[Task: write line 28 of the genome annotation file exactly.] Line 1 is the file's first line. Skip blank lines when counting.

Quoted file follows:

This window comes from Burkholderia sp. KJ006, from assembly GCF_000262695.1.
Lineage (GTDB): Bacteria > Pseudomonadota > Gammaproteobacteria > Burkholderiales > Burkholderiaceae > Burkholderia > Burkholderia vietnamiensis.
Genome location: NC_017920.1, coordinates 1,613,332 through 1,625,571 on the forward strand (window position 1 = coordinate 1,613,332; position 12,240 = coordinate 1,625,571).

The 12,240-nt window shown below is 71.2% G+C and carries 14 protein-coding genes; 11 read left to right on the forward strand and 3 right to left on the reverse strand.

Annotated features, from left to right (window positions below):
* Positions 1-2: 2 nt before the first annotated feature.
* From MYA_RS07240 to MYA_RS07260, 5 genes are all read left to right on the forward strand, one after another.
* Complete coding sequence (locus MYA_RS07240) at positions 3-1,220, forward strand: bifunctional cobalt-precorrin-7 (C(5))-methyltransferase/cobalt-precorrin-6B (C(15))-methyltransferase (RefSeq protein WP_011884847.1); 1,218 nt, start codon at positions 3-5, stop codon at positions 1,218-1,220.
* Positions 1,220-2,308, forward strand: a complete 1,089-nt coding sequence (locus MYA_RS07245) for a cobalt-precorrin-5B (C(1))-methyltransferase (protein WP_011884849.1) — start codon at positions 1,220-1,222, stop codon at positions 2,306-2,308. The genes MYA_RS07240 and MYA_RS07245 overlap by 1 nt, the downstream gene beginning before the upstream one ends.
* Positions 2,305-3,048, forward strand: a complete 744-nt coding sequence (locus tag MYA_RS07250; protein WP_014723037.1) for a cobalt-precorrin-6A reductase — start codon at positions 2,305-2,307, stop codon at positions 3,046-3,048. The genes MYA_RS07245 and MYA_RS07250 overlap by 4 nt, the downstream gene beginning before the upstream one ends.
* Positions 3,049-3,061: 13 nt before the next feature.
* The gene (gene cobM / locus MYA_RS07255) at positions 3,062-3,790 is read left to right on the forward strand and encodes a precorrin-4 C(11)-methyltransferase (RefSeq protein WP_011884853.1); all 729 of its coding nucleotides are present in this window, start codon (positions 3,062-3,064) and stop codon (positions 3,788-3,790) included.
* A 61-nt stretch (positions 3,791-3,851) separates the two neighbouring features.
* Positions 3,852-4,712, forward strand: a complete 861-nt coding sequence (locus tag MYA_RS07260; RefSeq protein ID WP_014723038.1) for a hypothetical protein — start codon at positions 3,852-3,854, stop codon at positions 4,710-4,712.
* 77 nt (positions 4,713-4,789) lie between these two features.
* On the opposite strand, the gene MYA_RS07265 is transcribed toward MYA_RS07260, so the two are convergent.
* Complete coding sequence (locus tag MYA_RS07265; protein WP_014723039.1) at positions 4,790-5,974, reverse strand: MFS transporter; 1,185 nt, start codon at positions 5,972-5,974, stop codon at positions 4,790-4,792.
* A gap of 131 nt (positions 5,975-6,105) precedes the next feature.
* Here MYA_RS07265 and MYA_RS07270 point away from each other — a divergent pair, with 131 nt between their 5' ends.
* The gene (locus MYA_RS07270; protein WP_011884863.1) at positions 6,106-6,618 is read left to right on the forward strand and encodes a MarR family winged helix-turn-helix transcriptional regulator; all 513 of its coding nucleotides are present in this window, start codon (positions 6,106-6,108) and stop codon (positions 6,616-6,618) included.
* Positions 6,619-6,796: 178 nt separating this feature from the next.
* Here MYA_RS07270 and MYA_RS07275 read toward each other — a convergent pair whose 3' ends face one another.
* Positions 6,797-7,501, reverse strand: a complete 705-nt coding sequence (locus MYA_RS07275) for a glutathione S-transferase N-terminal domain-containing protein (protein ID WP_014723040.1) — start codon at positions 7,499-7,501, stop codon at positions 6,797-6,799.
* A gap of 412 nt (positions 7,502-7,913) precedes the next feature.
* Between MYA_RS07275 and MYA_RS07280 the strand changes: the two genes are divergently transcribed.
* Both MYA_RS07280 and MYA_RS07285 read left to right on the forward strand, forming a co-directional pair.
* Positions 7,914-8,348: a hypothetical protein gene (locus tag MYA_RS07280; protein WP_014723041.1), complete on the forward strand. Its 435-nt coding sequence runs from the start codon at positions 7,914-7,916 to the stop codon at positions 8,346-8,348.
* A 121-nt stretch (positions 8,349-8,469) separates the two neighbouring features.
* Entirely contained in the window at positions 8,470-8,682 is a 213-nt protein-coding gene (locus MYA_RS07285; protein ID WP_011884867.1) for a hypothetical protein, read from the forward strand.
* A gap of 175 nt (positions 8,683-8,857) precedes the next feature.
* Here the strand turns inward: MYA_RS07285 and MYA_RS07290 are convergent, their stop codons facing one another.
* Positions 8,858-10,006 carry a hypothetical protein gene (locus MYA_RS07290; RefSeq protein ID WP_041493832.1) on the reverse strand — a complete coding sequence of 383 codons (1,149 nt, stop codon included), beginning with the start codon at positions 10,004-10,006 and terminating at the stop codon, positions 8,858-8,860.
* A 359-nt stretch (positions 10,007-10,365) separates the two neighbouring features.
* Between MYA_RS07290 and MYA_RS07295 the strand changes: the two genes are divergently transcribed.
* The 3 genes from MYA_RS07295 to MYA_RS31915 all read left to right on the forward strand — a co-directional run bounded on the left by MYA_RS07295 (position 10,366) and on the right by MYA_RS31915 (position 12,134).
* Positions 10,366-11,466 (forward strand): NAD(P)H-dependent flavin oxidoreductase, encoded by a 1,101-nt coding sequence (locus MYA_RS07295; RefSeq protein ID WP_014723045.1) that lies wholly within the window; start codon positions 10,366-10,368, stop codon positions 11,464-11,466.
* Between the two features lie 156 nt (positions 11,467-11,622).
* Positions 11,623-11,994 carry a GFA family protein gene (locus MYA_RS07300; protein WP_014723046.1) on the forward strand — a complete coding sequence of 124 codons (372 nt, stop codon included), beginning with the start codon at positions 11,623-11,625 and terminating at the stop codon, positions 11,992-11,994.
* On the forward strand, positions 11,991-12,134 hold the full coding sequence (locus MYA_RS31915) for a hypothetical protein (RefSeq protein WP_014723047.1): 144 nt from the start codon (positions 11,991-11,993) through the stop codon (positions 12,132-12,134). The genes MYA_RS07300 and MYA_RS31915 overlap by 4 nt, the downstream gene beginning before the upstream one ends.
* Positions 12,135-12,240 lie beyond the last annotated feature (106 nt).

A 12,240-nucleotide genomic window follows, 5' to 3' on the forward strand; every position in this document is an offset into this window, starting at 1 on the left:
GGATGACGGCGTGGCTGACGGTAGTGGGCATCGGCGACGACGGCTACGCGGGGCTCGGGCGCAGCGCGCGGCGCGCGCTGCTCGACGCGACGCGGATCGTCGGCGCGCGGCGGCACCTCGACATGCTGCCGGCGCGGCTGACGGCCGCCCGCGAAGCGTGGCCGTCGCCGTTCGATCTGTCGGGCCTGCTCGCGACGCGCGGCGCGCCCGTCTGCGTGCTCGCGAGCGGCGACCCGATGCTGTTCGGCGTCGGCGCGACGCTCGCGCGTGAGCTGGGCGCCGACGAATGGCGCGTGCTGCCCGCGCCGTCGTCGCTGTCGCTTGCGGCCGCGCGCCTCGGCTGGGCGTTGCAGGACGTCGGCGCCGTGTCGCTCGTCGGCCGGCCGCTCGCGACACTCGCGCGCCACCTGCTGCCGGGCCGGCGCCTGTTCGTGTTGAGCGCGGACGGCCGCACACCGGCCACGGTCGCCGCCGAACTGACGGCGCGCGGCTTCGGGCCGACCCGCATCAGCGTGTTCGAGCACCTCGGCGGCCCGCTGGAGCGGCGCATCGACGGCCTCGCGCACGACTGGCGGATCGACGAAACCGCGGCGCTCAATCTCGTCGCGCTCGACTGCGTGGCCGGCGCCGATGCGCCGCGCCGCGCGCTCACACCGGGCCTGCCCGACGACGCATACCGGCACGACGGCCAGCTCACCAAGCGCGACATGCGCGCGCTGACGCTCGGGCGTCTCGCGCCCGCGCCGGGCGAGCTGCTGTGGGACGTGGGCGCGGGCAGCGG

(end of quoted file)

* A 121-nt stretch (positions 8,349-8,469) separates the two neighbouring features.